|Courtesy of goodreads.com|
Fool is the story of Pocket, King Lear's court jester. Pocket is a witty, highly intelligent, manipulating, kind, crude, sweet man, who is subtly the voice of reason in Lear's crumbling kingdom and family. Fool follows the original King Lear story line... and that's about it. The characters are much more richly detailed, their interactions more complex, emotional, and conniving. Pocket is stuck in the middle as Lear divides his kingdom and falls into a pit of self-pity. Pocket decides that it is up to him to solve the crisis and the reader will see how King Lear's plot ACTUALLY moved along.
Christopher Moore is no stranger to humor, crudity, and controversy. His earlier books revolve around a strange, fictitious community with a penchant for attracting wackos, people on the run, supernatural forces, and plain tomfoolery. In 2002, Lamb: The Gospel According to Biff, Christ's Childhood Pal was published and tongues started wagging about Moore's writing; reviews ranged from scandalized to adored. (It is a great book; however, if you are delicate, it might not be the book for you!) Moore forged ahead, cranking out books with his ideas ranging from vampires to his favorite fiction community to death hounds. In 2009, Fool arrived on the scene. During this time, readers had seen a deluge of "retold classics"; no one could escape Pride and Prejudice and Zombies or Abraham Lincoln: Vampire Hunter. Yet, Fool is not a retold classic. It is the classic story told from a different perspective, the one of the jester, who, in most stories from the time period, is just a background character. There is none of the flowery, aged language that we suffered through with Shakespeare; Moore uses modern language for his dialogue only slightly peppered with old English (mostly for sarcasm's sake), which adds a very entertaining twist for the time period. Like Shakespeare, Moore doesn't waste time with lengthy descriptions of settings or background stories. He too jumps straight into the fray that is King Lear's family and kingdom. Moore has an distinct writing style; he combines wit, humor, and stark detail, with twisted, complicated story lines that leave the reader fully immersed in the story and in the characters' lives. His characters and their escapades are memorable; you cannot help but laugh at their shenanigans and chaos. However, Moore also weaves sorrow, anger, and a sense of moral dilemma in each novel; thus, while humorous, each will leave the reader thinking about the story, the outcomes, and the characters long after they have finished the book.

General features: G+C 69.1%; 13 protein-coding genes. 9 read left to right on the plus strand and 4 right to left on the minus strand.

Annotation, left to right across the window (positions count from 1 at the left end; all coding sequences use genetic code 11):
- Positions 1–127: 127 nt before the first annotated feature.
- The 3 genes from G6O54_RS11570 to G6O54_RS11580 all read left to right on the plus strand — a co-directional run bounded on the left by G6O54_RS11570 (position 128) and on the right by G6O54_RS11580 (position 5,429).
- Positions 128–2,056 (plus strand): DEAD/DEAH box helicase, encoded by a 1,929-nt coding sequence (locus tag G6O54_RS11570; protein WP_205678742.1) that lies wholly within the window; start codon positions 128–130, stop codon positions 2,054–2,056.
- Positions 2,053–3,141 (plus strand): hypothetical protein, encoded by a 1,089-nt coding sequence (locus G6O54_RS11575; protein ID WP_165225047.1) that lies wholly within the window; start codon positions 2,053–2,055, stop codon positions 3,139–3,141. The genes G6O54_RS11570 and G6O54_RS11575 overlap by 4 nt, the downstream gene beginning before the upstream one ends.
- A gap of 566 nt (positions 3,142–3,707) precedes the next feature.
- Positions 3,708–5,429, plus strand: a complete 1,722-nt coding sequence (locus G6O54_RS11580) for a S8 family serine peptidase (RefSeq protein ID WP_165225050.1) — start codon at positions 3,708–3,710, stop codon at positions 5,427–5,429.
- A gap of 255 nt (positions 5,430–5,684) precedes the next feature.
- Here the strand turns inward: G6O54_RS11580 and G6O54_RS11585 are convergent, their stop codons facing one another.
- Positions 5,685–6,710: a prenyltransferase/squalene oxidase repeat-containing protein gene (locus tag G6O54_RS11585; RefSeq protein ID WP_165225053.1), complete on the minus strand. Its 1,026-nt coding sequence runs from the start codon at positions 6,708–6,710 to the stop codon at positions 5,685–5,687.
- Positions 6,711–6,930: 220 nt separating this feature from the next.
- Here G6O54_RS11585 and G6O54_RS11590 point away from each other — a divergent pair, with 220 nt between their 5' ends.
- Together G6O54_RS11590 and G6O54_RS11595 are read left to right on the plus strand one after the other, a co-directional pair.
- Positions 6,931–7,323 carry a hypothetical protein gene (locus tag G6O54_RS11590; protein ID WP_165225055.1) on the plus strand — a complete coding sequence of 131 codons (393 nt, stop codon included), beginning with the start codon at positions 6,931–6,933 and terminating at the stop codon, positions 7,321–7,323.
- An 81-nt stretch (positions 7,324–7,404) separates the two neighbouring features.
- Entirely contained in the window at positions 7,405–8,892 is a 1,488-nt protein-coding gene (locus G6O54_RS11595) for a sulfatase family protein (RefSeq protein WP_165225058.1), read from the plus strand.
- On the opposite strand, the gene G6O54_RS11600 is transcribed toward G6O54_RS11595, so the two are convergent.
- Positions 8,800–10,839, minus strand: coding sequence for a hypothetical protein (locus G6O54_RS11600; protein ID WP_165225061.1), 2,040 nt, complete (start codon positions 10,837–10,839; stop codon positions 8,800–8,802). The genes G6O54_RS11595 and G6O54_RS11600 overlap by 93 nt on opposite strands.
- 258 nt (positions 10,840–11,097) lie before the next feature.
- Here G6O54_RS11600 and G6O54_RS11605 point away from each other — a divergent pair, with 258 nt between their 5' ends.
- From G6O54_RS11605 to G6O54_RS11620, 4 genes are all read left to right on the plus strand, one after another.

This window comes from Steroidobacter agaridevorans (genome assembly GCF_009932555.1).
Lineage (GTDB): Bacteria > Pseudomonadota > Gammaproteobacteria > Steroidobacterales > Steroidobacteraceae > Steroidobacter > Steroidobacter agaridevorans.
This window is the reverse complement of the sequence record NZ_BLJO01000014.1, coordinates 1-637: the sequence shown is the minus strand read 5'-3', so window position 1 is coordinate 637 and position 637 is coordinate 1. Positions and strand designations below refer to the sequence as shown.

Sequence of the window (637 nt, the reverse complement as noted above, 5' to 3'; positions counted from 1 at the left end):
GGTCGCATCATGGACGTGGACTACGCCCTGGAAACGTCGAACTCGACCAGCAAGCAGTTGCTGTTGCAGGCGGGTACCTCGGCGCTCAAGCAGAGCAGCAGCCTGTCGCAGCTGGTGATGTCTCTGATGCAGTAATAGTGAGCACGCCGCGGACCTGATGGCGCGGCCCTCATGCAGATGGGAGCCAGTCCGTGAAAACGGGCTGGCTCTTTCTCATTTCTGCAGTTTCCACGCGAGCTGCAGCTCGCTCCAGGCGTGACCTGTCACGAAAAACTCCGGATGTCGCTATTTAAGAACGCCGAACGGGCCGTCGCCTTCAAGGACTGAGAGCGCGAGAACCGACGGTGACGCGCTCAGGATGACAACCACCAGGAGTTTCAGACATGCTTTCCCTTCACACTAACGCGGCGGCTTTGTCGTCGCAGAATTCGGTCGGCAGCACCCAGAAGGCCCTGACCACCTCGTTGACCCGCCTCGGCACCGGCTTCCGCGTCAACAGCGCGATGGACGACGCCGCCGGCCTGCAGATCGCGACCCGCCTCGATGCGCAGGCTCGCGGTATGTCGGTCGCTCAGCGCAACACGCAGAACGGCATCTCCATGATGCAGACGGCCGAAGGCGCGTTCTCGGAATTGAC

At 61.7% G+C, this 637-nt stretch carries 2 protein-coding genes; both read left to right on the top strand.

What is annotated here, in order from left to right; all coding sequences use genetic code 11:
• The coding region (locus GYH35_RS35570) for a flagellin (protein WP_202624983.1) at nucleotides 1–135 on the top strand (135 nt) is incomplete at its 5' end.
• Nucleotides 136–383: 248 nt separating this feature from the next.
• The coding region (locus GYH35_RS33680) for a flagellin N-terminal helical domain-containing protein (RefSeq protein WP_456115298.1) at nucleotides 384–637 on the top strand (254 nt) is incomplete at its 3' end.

There is a certain amount of crude language and adult scenes in the novel. However, there is a purpose with every adult scene (or mention of women with "a generous spirit in the dark"); marriage, sex, and relationships all play a huge part in the decisive actions in King Lear, thus they play the same role in Fool, only with copious amounts of humor and cheek involved. There is nothing horribly graphic; however, like with Lamb, Fool has raised several eyebrows with the unchecked language and the compromising situations that several characters find themselves in.
Moore has not written anything outlandishly obscene or awful. He is merely joining a growing crowd
|Author Christopher Moore, |
courtesy of tvtropes.org